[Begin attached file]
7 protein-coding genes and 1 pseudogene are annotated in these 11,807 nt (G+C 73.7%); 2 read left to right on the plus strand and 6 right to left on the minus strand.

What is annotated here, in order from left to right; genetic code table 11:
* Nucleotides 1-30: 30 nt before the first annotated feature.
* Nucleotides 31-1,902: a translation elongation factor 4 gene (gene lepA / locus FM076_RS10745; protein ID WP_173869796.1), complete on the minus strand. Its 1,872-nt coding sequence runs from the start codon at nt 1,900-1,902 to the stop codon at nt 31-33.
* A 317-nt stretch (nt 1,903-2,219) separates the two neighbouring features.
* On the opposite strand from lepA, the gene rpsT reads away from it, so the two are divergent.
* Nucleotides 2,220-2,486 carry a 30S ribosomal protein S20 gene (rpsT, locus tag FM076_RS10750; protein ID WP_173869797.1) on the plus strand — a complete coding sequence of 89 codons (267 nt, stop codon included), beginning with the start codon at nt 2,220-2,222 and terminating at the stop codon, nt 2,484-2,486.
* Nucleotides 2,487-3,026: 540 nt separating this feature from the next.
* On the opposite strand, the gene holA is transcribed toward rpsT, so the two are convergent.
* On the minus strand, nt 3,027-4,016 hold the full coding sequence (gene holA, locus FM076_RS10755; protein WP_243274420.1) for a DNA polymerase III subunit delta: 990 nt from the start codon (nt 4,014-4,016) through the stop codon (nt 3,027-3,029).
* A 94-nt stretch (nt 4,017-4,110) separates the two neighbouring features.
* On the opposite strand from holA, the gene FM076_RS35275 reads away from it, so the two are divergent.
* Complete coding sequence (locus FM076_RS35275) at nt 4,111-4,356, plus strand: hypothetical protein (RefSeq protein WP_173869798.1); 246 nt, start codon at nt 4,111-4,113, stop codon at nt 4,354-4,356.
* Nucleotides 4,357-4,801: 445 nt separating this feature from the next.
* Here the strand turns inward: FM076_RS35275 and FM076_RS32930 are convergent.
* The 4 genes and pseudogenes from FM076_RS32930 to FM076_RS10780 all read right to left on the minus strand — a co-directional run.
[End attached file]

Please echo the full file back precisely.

7 protein-coding genes and 1 pseudogene are annotated in these 11,807 nt (G+C 73.7%); 2 read left to right on the plus strand and 6 right to left on the minus strand.

What is annotated here, in order from left to right; genetic code table 11:
* Nucleotides 1-30: 30 nt before the first annotated feature.
* Nucleotides 31-1,902: a translation elongation factor 4 gene (gene lepA / locus FM076_RS10745; protein ID WP_173869796.1), complete on the minus strand. Its 1,872-nt coding sequence runs from the start codon at nt 1,900-1,902 to the stop codon at nt 31-33.
* A 317-nt stretch (nt 1,903-2,219) separates the two neighbouring features.
* On the opposite strand from lepA, the gene rpsT reads away from it, so the two are divergent.
* Nucleotides 2,220-2,486 carry a 30S ribosomal protein S20 gene (rpsT, locus tag FM076_RS10750; protein ID WP_173869797.1) on the plus strand — a complete coding sequence of 89 codons (267 nt, stop codon included), beginning with the start codon at nt 2,220-2,222 and terminating at the stop codon, nt 2,484-2,486.
* Nucleotides 2,487-3,026: 540 nt separating this feature from the next.
* On the opposite strand, the gene holA is transcribed toward rpsT, so the two are convergent.
* On the minus strand, nt 3,027-4,016 hold the full coding sequence (gene holA, locus FM076_RS10755; protein WP_243274420.1) for a DNA polymerase III subunit delta: 990 nt from the start codon (nt 4,014-4,016) through the stop codon (nt 3,027-3,029).
* A 94-nt stretch (nt 4,017-4,110) separates the two neighbouring features.
* On the opposite strand from holA, the gene FM076_RS35275 reads away from it, so the two are divergent.
* Complete coding sequence (locus FM076_RS35275) at nt 4,111-4,356, plus strand: hypothetical protein (RefSeq protein WP_173869798.1); 246 nt, start codon at nt 4,111-4,113, stop codon at nt 4,354-4,356.
* Nucleotides 4,357-4,801: 445 nt separating this feature from the next.
* Here the strand turns inward: FM076_RS35275 and FM076_RS32930 are convergent.
* The 4 genes and pseudogenes from FM076_RS32930 to FM076_RS10780 all read right to left on the minus strand — a co-directional run.